photo by nacrowe
it has been said that the lasting cultural impact of 1980s HARDCORE was the touring circuit they networked one city at a time. this circuit of VFW halls, LIONS CLUBS and basements across the nation was the common proving ground for INDIE bands of that same era and underground ALTERNATIVE bands of the 90s. this self-published printing (now long out of print) of his tour journal finds BLACK FLAG frontman HENRY ROLLINS in GET IN THE VAN (1995, 2.13.61) giving the reader a first-hand account of the hardship and endurance it took to get out the message.
in ROLLINS we see a guy that knows his place. he appreciates his good fortune in being asked to join his favorite band at a moment when they sought to reshuffle roles within the band. one theme carried on throughout journal is this theme of isolation and alienation from the straight world he so passionately wished to escape from. the longer he is on the road, the more severe that estrangement becomes, for his former peers (exception being friend IAN MCKAYE) can't appreciate his position. they see a rock star on tour where his actual reality is sleeping in vans, moving equipment, fighting skinheads, fighting concert promoters, lack of food, lack of sleep and lack of money. on top of that they are blazing through under-appreciated markets that don't have a frame of reference for their version of PUNK ROCK quite yet. they are very much the pioneers that got scalped to borrow horrible offensive and culturally antiquated turn of phrase.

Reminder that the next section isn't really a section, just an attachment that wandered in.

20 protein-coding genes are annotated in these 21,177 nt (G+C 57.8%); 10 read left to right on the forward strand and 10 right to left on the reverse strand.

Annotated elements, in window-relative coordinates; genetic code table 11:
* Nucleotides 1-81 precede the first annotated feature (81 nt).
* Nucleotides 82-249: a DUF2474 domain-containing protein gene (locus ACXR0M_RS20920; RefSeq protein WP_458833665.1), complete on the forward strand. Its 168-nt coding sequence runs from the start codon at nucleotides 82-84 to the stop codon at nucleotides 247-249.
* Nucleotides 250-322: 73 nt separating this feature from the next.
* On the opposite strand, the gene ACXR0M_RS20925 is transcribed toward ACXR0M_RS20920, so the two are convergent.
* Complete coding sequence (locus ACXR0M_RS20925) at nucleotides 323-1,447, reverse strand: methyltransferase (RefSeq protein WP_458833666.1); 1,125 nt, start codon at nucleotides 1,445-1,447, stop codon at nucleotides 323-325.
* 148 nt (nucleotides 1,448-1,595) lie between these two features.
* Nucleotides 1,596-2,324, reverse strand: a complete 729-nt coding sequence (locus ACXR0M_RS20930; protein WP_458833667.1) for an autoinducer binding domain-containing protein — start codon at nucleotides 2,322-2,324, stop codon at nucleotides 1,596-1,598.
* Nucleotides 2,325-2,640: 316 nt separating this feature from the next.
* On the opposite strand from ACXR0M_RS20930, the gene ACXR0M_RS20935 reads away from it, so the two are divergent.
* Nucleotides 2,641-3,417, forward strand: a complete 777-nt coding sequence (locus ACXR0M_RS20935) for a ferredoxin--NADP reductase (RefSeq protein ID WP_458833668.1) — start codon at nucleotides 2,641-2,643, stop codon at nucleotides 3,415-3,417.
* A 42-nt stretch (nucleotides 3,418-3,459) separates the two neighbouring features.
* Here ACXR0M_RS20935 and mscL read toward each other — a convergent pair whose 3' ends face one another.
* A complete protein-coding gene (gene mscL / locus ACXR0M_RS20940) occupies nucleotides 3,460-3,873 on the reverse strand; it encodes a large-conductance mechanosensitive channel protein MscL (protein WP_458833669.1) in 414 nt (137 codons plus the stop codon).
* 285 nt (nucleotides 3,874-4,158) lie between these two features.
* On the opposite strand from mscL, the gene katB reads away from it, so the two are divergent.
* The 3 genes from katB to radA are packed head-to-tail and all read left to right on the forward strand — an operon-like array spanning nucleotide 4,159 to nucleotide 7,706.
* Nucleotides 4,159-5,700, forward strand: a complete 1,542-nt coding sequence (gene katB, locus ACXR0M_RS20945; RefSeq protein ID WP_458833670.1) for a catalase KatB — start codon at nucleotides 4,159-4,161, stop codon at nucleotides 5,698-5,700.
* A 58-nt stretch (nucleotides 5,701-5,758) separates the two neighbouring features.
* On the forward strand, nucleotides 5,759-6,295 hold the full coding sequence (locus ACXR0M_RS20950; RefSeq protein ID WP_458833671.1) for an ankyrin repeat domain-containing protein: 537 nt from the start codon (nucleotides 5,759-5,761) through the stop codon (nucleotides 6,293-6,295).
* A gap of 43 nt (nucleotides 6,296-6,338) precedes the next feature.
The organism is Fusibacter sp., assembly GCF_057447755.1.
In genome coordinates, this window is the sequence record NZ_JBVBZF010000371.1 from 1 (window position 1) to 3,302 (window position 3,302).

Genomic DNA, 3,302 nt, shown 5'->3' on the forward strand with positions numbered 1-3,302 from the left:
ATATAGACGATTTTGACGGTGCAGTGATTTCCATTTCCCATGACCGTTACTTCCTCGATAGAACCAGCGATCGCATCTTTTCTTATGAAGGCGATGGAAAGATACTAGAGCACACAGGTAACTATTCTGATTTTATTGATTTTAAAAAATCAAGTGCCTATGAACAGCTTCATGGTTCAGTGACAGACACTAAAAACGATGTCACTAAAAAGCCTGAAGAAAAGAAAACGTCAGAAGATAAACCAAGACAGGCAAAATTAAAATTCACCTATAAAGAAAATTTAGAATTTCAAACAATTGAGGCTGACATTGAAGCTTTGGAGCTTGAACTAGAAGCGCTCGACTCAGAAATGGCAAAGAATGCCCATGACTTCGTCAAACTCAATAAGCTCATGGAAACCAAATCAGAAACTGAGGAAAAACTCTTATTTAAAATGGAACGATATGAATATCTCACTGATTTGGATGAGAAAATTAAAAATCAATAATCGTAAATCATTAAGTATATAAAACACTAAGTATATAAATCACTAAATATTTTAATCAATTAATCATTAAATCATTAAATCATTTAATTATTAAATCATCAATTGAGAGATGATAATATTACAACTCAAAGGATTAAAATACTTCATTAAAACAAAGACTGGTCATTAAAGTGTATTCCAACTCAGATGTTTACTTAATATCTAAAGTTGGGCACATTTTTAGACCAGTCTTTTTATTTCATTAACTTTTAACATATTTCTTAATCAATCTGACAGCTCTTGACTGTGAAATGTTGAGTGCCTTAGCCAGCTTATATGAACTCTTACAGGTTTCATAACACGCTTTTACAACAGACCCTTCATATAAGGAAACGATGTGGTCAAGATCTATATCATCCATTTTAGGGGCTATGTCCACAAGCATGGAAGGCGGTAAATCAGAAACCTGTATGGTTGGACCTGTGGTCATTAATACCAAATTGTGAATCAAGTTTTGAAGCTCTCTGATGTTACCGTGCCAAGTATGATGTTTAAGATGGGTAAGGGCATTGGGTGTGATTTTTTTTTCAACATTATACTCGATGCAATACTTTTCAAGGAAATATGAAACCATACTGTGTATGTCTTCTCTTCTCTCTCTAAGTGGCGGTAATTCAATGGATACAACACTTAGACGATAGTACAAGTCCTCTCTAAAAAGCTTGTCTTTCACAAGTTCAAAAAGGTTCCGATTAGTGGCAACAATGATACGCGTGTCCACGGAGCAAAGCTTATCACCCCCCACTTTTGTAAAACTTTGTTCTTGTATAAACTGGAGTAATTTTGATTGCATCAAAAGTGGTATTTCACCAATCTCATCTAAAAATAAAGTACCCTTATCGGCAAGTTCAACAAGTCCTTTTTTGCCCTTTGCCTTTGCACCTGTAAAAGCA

ROLLINS attitude throughout is one of defiance. he talks about hating his audience, his bandmates and the straight world in general. his misanthropy seems rooted in a deep-seated internal fortitude to bear any burden, carry any cross for his band. what seems interesting in retrospect is how much he has transitioned since the myopia of his early 20s, when much of these entries were written. he is the very embodiment now of adventurousness, traveling tirelessly and choosing to use any of his various platforms (spoken-word albums, documentaries, podcasts, tv shows) to promote the understanding of culture across borders and inclusivity. it is basically the opposite trajectory of MORRISSEY, once the embodiment of transgressive gender politics and now just a sad mouthpiece for the extreme-right in ENGLAND (sighhh). as someone who traveled a lot growing up as a THIRD CULTURE KID, i definite sympathize with his misanthropy and retreat into himself when confounded with radical change and senseless violence during what amounts to his formative years. its comforting to know he transcended such self-destructive ideations.
one of my favorite aspects of this book is the friction between AMERICAN HARDCORE bands and their BRITISH counterparts. at the time it had only been a handful of years, but the chasm culturally between these two cousins was pretty wide and ROLLINS spares no quarter in taking on what he considered shitty bands that couldn't play their instruments. i take this as a grain of salt given the fact BLACK FLAG were the tip of the spear for a new more potent wave of PUNK ROCK and for them there was a definite "us vs. the world" mentality, but it is interesting nonetheless on purely sociological grounds.